With bike lanes and paved bike paths all around Bloomington and parks littered with trails and paths (called cycleways in Minnesota), there’s a place for anyone to ride. Bloomington is also home to QBP, one of the world’s largest bicycle and parts distributors. 

Now, there are some hills here, not the long, steep hills we see in the northeast or the high elevation, monster ascents in the Rockies, but short punchy climbs, just difficult enough to get your attention. I did find myself doing some repeats up these hills towards the end of my rides. Normandale Mt. Road jets up off Normandale Blvd, through a suburban neighborhood, reminiscent of the start of some of the most iconic European climbs. 

But the real gem here are the bike lanes and sidewalks built for cycling. Both sides of almost every main road has either a bike lane or sidewalk, designed around fitness activities. You would think that with the cold, snowy, long winters, cycling would have a short season. Not so, Minnesotans ride year round. After all, it is the home of the fat bike. Even in summer, Minnesotans pedal these beefy machines on the streets, trails and in the parks. So, there you have it, Minnesota Fats.

Whats Playing (what am I listening to while writing or what’s dancing around in my head while riding). Today – Simon and Garfunkel – Homeward Bound

The Twin Cities – Part 2

I was finally able to get out and explore Minneapolis yesterday. With extremely hot and sticky weather, I left my hotel at 8am and drove into downtown, parking at the bottom of Portland Street at Mill Ruins Park. My goal was to circumvent the city on the Grand Rounds Bike Path. I hopped on and rode along the Mississippi River through the downtown area and out past the University of Minnesota.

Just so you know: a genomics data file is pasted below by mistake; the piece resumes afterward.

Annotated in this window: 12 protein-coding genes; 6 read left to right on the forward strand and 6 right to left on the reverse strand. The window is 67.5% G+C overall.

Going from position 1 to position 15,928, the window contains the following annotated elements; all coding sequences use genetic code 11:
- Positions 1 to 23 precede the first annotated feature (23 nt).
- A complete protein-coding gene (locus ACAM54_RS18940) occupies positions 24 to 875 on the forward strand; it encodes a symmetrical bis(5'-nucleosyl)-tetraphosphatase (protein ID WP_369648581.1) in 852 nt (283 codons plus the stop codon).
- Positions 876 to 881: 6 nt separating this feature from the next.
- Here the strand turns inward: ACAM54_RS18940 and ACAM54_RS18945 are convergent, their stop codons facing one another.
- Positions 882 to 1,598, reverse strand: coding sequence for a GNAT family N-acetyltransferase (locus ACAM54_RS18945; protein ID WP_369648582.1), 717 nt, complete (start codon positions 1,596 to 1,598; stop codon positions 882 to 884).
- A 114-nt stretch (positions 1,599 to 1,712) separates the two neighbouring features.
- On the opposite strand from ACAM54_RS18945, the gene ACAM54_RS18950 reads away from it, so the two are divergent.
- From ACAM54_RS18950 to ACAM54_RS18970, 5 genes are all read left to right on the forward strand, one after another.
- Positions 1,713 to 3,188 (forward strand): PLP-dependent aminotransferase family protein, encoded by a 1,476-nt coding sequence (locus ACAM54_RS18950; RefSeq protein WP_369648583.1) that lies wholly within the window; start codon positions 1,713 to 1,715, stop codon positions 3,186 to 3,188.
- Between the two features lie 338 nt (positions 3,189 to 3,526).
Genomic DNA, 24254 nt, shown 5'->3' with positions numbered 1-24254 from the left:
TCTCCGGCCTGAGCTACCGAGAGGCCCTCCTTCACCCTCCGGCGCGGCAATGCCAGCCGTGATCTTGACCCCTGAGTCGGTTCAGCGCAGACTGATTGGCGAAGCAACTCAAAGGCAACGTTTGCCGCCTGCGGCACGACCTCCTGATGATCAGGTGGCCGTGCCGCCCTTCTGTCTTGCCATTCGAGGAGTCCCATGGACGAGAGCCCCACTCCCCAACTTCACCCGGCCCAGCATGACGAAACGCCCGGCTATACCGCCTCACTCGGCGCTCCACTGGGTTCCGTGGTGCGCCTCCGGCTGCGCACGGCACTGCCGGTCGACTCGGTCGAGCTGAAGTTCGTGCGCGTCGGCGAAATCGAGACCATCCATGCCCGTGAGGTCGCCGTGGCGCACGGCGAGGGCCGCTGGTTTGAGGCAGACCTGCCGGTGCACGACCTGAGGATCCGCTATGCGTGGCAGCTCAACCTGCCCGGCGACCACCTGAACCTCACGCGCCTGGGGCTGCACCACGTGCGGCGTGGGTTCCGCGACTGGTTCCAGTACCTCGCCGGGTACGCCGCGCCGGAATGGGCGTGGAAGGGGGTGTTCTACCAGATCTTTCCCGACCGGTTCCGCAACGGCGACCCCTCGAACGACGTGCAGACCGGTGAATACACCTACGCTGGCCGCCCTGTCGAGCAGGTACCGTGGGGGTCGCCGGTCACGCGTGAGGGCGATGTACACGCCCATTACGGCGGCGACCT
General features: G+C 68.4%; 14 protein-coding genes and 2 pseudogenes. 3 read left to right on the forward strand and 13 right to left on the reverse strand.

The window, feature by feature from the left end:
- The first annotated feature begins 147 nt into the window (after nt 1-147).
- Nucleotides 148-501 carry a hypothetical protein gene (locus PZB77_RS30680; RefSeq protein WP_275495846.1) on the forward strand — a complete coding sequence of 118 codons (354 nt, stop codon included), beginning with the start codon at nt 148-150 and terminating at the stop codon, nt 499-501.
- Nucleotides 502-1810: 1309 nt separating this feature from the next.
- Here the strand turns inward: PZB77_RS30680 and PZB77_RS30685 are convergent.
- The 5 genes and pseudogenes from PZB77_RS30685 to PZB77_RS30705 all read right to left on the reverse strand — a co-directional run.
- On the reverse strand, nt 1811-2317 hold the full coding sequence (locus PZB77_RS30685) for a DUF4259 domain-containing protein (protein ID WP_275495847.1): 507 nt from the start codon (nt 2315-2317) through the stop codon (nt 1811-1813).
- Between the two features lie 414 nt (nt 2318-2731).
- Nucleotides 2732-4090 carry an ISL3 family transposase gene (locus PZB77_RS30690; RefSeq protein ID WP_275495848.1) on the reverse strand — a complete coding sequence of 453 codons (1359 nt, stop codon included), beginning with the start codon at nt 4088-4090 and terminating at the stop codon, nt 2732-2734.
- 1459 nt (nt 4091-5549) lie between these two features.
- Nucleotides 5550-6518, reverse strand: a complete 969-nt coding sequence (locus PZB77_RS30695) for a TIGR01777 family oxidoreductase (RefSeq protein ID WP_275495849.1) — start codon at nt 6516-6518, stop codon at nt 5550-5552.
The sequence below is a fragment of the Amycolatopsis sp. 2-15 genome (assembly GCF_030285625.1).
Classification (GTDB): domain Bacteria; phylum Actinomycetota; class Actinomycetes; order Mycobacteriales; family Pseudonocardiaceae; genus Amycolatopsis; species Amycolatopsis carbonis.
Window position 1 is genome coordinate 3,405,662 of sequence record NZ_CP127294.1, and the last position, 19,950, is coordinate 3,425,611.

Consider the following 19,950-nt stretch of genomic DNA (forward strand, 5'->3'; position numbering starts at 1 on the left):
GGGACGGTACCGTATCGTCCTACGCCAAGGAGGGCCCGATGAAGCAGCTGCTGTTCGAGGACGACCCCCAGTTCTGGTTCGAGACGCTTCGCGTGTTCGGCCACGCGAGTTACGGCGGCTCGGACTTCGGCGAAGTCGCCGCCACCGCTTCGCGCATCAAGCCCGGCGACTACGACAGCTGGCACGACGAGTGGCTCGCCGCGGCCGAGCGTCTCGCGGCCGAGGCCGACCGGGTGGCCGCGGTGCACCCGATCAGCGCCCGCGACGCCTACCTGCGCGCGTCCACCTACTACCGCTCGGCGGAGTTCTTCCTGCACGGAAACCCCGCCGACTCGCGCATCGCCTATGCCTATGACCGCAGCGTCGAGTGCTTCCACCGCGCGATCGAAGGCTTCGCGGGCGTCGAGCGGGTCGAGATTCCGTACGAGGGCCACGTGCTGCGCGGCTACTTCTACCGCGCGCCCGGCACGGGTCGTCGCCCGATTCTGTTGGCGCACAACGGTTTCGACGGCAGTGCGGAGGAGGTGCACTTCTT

There was a lot of construction and the detours made for some nifty adjustments as I fell off the path and ripped through the park and back onto the blacktop trail. This was not going to be a speedy ride, it was more like a tour of Minneapolis. Latte sipping youth, walking 2 and 3 across made for some sudden stops and quick reactions.

The Basilica of St. Mary

I pedaled out through some gorgeous neighborhoods and into the lake regions. Circling Lake Harriet and Lake Bde Maka Ska, I saw an amazing amount of people kayaking, paddleboarding, running, cycling and camping all right inside the city limits.